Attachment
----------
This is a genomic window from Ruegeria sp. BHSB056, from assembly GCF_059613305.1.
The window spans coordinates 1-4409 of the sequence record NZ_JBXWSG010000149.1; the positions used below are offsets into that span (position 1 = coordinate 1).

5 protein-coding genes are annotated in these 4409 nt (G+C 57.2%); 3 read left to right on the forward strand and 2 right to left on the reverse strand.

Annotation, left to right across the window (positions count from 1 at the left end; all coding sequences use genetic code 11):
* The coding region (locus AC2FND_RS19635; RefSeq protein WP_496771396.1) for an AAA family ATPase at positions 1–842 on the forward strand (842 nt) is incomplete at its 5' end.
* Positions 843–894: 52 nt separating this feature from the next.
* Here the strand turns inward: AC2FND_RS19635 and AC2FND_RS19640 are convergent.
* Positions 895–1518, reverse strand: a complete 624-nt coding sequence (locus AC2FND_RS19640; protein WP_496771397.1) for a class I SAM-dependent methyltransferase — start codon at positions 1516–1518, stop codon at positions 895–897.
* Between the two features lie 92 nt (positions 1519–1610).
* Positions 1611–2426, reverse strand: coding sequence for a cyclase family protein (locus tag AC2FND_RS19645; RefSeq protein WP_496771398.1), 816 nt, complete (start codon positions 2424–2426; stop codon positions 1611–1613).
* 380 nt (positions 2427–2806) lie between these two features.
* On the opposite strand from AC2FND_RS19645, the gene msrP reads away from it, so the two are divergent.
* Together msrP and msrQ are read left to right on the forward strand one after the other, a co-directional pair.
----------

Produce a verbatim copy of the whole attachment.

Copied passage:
This is a genomic window from Ruegeria sp. BHSB056, from assembly GCF_059613305.1.
The window spans coordinates 1-4409 of the sequence record NZ_JBXWSG010000149.1; the positions used below are offsets into that span (position 1 = coordinate 1).

5 protein-coding genes are annotated in these 4409 nt (G+C 57.2%); 3 read left to right on the forward strand and 2 right to left on the reverse strand.

Annotation, left to right across the window (positions count from 1 at the left end; all coding sequences use genetic code 11):
* The coding region (locus AC2FND_RS19635; RefSeq protein WP_496771396.1) for an AAA family ATPase at positions 1–842 on the forward strand (842 nt) is incomplete at its 5' end.
* Positions 843–894: 52 nt separating this feature from the next.
* Here the strand turns inward: AC2FND_RS19635 and AC2FND_RS19640 are convergent.
* Positions 895–1518, reverse strand: a complete 624-nt coding sequence (locus AC2FND_RS19640; protein WP_496771397.1) for a class I SAM-dependent methyltransferase — start codon at positions 1516–1518, stop codon at positions 895–897.
* Between the two features lie 92 nt (positions 1519–1610).
* Positions 1611–2426, reverse strand: coding sequence for a cyclase family protein (locus tag AC2FND_RS19645; RefSeq protein WP_496771398.1), 816 nt, complete (start codon positions 2424–2426; stop codon positions 1611–1613).
* 380 nt (positions 2427–2806) lie between these two features.
* On the opposite strand from AC2FND_RS19645, the gene msrP reads away from it, so the two are divergent.
* Together msrP and msrQ are read left to right on the forward strand one after the other, a co-directional pair.